344 U.S. 443 (1953), 32, Brown v. Allen

Docket Nº:Nos. 32, 22, 20.
Citation:344 U.S. 443, 73 S.Ct. 397, 97 L.Ed. 469
Party Name:Brown v. Allen
Case Date:February 09, 1953
Court:United States Supreme Court
 
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Page 443

344 U.S. 443 (1953)

73 S.Ct. 397, 97 L.Ed. 469

Brown

v.

Allen

Nos. 32, 22, 20.

United States Supreme Court

February 9, 1953

Argued April 29, 1952

Reargued October 13, 1952

CERTIORARI TO THE UNITED STATES COURT OF APPEALS

FOR THE FOURTH CIRCUIT

Syllabus

1. Where, on direct review of his conviction, a state prisoner's claim of federal constitutional right has been decided adversely to him by the state supreme court and an application to this Court for certiorari has been denied, he has satisfied the requirement of 28 U.S.C. § 2254 that state remedies be exhausted before a federal court may grant an application for habeas corpus. Pp. 446-450.

(a) It is not necessary in such circumstances that he pursue in the state courts a collateral remedy based on the same evidence and issues. Pp. 447-450.

(b) Section 2254 is not to be construed as requiring repetitious applications to state courts for relief. P. 448, n. 3.

2. A denial of certiorari by this Court (with no statement of reasons therefor) to review a decision of a state supreme court affirming a conviction in a criminal prosecution should be given no weight by a federal court in passing upon the same petitioner's application for a writ of habeas corpus . (Opinion of MR. JUSTICE FRANKFURTER, stating the position of a majority of the Court on this point.) Pp. 489-497.

3. On a state prisoner's application for habeas corpus on federal constitutional grounds, the federal district court may take into consideration the proceedings and adjudications in the state trial and appellate courts. Pp. 457-458.

(a) Where the state decision was based on an adequate state ground, no further examination is required unless no state remedy for the deprivation of federal constitutional rights ever existed. P. 458.

(b) Where there is material conflict of fact in the transcript of evidence as to deprivation of constitutional rights, the district court

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may properly depend upon the state's resolution of the issue. P. 458.

(c) In other circumstances, the state adjudication carries the weight that federal practice gives to the conclusion of a court of last resort of another jurisdiction on federal constitutional issues, although res judicata is not applicable. P. 458.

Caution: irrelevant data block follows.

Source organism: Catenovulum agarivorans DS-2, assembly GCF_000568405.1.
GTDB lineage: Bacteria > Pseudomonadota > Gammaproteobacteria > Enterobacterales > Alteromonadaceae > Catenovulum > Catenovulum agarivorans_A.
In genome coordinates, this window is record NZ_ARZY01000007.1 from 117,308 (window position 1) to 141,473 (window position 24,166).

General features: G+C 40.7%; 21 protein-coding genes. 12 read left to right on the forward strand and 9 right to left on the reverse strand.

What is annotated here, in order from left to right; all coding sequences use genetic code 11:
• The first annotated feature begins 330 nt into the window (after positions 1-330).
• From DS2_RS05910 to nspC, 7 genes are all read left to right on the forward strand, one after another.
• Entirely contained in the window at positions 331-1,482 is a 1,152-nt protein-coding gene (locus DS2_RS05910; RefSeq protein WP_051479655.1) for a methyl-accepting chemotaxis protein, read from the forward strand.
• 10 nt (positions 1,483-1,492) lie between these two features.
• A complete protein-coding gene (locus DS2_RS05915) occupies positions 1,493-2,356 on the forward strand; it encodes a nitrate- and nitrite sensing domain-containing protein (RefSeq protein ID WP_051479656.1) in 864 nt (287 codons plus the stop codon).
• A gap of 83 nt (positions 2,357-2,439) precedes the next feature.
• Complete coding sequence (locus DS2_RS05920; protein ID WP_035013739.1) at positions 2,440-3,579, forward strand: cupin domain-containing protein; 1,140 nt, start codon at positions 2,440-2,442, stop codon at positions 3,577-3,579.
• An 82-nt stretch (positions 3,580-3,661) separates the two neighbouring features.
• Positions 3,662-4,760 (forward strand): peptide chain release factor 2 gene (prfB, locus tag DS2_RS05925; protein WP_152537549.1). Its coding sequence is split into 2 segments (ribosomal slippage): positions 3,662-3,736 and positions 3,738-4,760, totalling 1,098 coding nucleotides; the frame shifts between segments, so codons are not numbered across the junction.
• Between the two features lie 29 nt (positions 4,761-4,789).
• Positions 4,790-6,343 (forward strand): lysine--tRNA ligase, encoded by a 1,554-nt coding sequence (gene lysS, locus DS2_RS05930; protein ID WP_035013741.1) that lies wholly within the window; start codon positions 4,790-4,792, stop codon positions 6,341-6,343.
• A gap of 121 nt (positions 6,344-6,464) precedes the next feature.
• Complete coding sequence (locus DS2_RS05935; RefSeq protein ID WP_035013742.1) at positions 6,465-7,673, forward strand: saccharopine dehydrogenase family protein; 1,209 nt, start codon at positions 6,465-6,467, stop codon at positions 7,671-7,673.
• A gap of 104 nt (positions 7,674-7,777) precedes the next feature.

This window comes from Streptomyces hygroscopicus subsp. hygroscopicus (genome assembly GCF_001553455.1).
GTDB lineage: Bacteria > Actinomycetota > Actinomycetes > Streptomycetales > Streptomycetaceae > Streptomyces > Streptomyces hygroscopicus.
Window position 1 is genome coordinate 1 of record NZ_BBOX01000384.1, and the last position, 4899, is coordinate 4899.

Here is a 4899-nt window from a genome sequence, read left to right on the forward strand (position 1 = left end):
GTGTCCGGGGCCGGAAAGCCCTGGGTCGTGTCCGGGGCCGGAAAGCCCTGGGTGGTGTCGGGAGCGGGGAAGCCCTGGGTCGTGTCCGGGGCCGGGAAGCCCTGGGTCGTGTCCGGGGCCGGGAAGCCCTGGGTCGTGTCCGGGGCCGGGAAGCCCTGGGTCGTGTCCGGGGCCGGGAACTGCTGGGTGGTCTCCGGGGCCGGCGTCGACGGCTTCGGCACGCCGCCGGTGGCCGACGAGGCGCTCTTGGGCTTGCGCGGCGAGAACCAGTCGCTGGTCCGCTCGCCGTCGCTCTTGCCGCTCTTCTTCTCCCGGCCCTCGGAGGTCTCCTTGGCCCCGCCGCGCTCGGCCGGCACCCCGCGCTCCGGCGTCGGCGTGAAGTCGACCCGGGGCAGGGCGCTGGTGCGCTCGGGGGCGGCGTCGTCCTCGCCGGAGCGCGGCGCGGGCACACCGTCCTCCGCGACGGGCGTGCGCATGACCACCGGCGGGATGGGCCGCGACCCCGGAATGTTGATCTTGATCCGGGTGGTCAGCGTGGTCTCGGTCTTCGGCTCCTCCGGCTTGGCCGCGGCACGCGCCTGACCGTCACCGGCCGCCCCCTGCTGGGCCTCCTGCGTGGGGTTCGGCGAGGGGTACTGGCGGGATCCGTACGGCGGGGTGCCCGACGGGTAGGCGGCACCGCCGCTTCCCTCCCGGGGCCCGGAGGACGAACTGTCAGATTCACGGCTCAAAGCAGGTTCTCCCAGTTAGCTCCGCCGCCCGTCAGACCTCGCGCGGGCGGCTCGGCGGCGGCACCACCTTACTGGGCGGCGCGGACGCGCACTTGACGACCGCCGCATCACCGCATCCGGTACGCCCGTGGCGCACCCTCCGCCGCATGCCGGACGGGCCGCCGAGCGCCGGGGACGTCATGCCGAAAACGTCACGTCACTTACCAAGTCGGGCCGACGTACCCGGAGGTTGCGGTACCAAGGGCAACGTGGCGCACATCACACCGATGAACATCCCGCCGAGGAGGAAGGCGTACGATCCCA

4. Although in each of these cases the District Court erroneously gave consideration to this Court's prior denial of certiorari, it affirmatively appears from the record that the error could not have affected the result, and such error may be and is disregarded as harmless. Fed.Rules Crim.Proc., 52. Pp. 458-460.

5. On the application of a state prisoner to a federal district court for habeas corpus, when the records of the state trial and appellate courts are before the district court, it is within the discretion of the district court whether to take evidence and hear argument on the federal constitutional issues, and the action of the district court in not taking evidence or hearing argument in the case here involved was not an abuse of that discretion. Pp. 460-465.

6. In 28 U.S.C. §§ 2243 and 2244, the word "entertain" means a federal district court's conclusion, after examination of the habeas corpus application with such accompanying papers as the court deems necessary, that a hearing on the merits, legal or factual, is proper. Pp. 460-461.

7. In No. 32, petitioner, a Negro, was not denied due process or equal protection in violation of the Fourteenth Amendment by the method of selecting grand and petit juries from lists limited by state statute to taxpayers, though the lists had a higher proportion of white than Negro citizens. Pp. 466-474.

8. In No. 32, petitioner was not denied due process by the admission in evidence against him of confessions not shown to have been coerced. Pp. 474-476.

9. In No. 22, petitioner, a Negro, did not show by clear evidence that, in the selection of jurors which was actually made in his case, there was discrimination based solely on race; and petitioner's conviction cannot be set aside on that ground as violative of the Equal Protection Clause of the Fourteenth Amendment. The comparatively small number of names of Negroes in the jury box was insufficient, in itself, to establish such discrimination. Pp. 477-482.

10. In No. 20, the State Supreme Court had refused review on the merits of petitioners' conviction and death sentence (challenged on federal constitutional grounds) because of petitioners' failure to perfect their appeal within the 60-day limit applicable under state

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law, the appeal not having been perfected until the 61st day. Held: a failure to use a state's available remedy, in the absence of some interference or incapacity, bars federal habeas corpus. Pp. 482-487.

192 F.2d 477, 763, affirmed.